Letter from beyond the grave
I long to hold you in my arms
Loving you in innocence.
I can’t share with you my hopes
Nor shield you from my memories
Our children I’ll not see again.
Maybe they’ll be proud
To have had a soldier dad
Little knowing the cruel reality.
Gone are my days of running free
Up the beckoning hills to see
Beguiling vistas from the tops.
For me no more dancing the highland fling
With effortless grace, birling to the skirling
Pipes. Poignant memories of youth.
But I survived.
Am still alive
Mourning those who died
Back to the beginning
Skull soaks in earth
Boom. Shower of mud
Deafens as it destroys
Consciousness and life
Almost silently the bomb
Soars gracefully to its random
Landing pad, seeking flesh.
Cold I may be
That is my nature.
The raw materials I am made of
Have been made cruel by man.
I cannot pull the trigger
Nor kill with bayonet.
I am a victim too.
The end comes from the beginning
My skull is cradled
In a stranger’s foot
Pillowed in mud
Limbs I know not where
Made an end
To my being
The bomb sailed almost silently
To its resting place
The gunner lit the fuse.
Skull sulking into mud
Twitch no more
But gleam white
In the moonlight
When washed clean
A soldier’s lament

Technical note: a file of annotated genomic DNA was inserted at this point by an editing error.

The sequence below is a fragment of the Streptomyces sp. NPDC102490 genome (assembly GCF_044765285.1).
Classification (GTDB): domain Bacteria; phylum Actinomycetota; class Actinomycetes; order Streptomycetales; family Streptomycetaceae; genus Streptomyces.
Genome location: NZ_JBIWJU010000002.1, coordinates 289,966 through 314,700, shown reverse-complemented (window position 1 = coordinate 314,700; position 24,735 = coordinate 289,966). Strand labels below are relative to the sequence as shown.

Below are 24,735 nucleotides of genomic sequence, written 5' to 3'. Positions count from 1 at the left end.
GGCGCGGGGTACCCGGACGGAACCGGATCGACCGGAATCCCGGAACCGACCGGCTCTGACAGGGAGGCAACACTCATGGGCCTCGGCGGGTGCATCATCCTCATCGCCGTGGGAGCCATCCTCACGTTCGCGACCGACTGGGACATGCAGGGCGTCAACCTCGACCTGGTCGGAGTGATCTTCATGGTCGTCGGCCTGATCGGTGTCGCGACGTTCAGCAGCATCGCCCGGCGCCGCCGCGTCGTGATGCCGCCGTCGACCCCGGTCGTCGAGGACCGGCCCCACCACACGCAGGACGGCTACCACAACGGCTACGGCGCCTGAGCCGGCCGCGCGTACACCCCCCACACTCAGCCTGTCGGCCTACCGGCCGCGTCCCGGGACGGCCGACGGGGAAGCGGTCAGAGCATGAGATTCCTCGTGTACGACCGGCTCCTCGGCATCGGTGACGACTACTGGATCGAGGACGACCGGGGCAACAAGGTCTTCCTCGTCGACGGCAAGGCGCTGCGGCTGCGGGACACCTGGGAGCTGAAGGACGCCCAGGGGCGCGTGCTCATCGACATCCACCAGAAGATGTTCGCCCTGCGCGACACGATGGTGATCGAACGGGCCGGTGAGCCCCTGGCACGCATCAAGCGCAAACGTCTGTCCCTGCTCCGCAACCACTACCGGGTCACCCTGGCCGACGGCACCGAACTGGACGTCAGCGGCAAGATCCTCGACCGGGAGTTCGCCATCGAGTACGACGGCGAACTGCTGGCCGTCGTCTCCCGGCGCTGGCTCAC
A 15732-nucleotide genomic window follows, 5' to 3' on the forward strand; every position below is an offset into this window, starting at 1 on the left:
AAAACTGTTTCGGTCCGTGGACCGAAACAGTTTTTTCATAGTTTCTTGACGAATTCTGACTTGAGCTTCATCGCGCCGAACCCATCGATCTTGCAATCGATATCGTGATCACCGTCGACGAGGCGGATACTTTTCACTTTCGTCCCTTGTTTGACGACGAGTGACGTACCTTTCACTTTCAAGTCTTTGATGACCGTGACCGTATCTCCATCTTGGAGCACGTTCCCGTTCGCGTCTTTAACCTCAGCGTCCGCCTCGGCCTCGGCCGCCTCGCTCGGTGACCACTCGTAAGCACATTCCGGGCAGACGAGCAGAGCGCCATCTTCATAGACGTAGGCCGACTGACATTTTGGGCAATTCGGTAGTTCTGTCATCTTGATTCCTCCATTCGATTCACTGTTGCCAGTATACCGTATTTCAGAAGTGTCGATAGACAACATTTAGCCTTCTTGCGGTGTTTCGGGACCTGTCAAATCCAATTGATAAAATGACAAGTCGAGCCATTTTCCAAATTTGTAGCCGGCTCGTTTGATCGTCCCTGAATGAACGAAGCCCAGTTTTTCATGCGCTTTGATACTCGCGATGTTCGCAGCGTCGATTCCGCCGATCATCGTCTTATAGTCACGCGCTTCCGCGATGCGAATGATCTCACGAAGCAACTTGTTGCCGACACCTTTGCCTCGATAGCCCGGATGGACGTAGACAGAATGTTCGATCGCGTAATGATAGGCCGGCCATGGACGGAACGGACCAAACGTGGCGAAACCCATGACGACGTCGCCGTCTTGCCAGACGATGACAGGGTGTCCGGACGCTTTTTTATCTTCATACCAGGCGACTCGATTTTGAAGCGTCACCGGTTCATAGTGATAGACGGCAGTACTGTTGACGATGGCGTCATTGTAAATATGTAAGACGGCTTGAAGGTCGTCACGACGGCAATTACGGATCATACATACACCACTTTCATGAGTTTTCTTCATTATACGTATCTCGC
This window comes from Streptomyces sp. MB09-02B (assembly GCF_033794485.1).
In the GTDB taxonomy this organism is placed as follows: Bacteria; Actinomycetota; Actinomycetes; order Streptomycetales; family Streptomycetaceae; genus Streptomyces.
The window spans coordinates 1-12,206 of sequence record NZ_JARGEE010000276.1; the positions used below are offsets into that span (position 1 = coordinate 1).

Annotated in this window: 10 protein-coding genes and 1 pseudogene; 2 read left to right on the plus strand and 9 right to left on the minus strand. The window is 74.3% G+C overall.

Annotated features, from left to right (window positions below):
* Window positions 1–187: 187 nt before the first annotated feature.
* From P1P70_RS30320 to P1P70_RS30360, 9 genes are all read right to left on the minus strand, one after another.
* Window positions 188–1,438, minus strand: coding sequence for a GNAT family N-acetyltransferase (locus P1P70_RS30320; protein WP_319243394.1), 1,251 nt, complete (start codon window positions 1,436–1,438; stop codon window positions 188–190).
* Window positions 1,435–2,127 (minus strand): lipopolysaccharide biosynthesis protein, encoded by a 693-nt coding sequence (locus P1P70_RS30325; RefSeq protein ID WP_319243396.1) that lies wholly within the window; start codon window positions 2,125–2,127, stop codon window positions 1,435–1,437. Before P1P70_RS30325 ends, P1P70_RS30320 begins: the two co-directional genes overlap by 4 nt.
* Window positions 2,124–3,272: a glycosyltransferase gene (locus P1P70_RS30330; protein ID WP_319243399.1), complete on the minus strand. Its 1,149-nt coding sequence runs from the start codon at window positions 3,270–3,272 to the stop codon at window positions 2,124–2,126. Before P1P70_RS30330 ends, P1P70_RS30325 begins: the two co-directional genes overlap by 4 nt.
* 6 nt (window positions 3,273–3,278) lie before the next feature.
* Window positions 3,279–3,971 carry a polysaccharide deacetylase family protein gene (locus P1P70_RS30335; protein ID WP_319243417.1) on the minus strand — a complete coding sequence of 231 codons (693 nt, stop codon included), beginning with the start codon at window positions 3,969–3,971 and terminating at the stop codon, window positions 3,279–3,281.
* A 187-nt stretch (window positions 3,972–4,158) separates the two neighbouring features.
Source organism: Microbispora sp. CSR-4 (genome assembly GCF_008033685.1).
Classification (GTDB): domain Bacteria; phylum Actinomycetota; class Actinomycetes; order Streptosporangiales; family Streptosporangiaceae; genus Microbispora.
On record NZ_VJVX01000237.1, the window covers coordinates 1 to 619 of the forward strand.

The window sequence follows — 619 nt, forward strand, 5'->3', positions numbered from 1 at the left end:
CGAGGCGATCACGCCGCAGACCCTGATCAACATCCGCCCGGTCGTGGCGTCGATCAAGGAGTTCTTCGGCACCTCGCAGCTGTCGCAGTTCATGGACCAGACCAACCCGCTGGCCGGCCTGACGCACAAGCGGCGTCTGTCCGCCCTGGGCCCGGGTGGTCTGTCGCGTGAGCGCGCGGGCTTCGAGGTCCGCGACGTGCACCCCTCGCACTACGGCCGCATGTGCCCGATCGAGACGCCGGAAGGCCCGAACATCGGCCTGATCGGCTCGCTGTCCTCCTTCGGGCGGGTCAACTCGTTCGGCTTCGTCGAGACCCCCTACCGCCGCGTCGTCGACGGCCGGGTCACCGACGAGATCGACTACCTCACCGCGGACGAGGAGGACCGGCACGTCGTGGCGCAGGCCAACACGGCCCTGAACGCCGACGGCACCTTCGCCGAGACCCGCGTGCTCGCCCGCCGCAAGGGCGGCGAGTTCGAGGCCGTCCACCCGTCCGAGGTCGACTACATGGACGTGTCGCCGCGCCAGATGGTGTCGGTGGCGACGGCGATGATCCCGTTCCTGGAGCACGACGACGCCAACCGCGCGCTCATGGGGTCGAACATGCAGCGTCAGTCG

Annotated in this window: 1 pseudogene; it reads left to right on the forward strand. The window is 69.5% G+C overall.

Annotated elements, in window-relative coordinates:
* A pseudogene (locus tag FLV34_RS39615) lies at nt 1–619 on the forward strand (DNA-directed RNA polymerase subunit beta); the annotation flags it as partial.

I love you
I can’t be with you
King and country called
Not revealing the
Would it have changed my mind?
The shame of not engaging worth enduring?
At least I’d have been with you still.
The stigma would have faded.
Medals are no substitute for a dead dad
I’m not coming home
You are in my thoughts
It is not glorious
May you be spared
The guns fire randomly
No looking the enemy in the eye
So much easier that way
But the nightmares which follow
I hope you’ll never know
Moulded by craftsmen
In their thousands
Perfect precision instruments
Not of our choosing
Not of our design.
We can’t pull the trigger.
Ladies who knit
The sun streams through the generous bay window of the morning room, bringing out the rich jewel colours of the Persian carpets. A lavish arrangement of red roses in an elegant cut glass vase sits on a table near the grand piano, adding to the air of understated luxury.
‘I wonder if they were sent up from London’ Jeannie whispers as she starts the tricky bit of turning the heel of the sock she is knitting.
The delicate French clock on the marble mantlepiece signals the half hour but the chimes are masked by the clicking of knitting needles and quiet chatter.
‘What it is to be rich’ sighed Hetty.
‘But then the Fletchers are aye ready to help. Mind how Mr Fletcher volunteered his traction engine and transport wagons to move the munitions and equipment from Fortrose Station to Cromarty?’
‘And even before the war he was helping the weans, sending rabbits from the estate to the school for their soup.’
‘Other farmers helped too, donating tatties and neeps.’ Jeannie leant nearer to Hetty. ‘Have you heard the crack about Margaret Rose that was the postie?’
‘I mind Hannah Patience took over from her a whilie back. That Margaret doesn’t stick at anything for long. What has she been up to the now Jeannie?’
‘Land girl. That’s what.’